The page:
A member of the country's monetary policy board said on Nov. 7, 2018 that strong Korean won-driven downside inflation pressure has been diminishing throughout the year, driving a slight change in the country's yearslong low consumer price trend.
"The Korean won against the U.S. dollar has been on a moderate appreciation since 2016, dragging down domestic prices," Lim Ji-won said in a press meeting at the Bank of Korea (BOK) headquarters in Seoul. "But starting this year, the won has been remaining slightly stronger against the U.S. greenback, along with experiencing wider fluctuation."
|This photo provided by the Bank of Korea (BOK) shows Lim Ji-won, a member of the BOK monetary policy board, speaking at a press meeting in Seoul on Nov. 7, 2018.|
In a broader sense, the won has been strengthened against the U.S. dollar for the past two years, bottoming at 1,244.7 won in March 2016 and peaking at 1,054 won in April 2018.
She said the stronger won has decreased prices of imported goods in South Korea and played a role in weakening inflation pressure amid low crude oil prices during the period. Global economic cycles, administered prices and interest rate differences with the United States also lent support to the trend.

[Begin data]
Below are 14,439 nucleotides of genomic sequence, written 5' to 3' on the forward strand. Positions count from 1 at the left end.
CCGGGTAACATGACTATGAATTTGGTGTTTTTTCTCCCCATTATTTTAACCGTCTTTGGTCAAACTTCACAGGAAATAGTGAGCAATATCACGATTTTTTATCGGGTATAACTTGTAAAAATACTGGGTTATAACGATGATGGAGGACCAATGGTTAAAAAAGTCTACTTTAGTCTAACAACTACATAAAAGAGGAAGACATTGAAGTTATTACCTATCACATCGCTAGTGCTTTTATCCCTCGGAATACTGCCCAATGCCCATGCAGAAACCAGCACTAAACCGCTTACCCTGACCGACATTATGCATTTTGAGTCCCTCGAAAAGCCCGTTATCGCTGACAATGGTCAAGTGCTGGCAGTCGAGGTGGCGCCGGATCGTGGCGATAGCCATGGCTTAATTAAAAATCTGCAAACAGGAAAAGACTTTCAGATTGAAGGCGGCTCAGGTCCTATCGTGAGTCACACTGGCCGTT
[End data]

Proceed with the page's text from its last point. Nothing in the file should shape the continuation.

South Korea's consumer prices rose 1 percent in 2016, 1.9 percent in 2017 and 1.5 percent in the first 10 months of 2018. The numbers are lower than the BOK's target inflation of 2 percent.
Recently, however, she noted that the appreciating pace of the Korean won against the greenback seemed to slow down as the U.S. economy shows strong signs of recovery.
"It's too early to say that the Korean won is already off the upside cycle," Lim said. "But (the slowdown in the pace) shows that one of the downside pressures on the inflation is diminishing."
Inflation is the most important economic factor that the central bank considers when it decides the policy rate.
The BOK has taken accommodative monetary policy for years, citing low inflation pressure.
At the latest BOK monetary policy meeting in October, the seven-member board froze the key rate at 1.5 percent again since it raised the rate a year ago.
But two dissident members voted for a 0.25 percentage-point increase, while two others said it is almost the right time to raise the rate.
The next rate-setting meeting is scheduled on Nov. 30. (Yonhap)
Shin Jin-seon firstname.lastname@example.org
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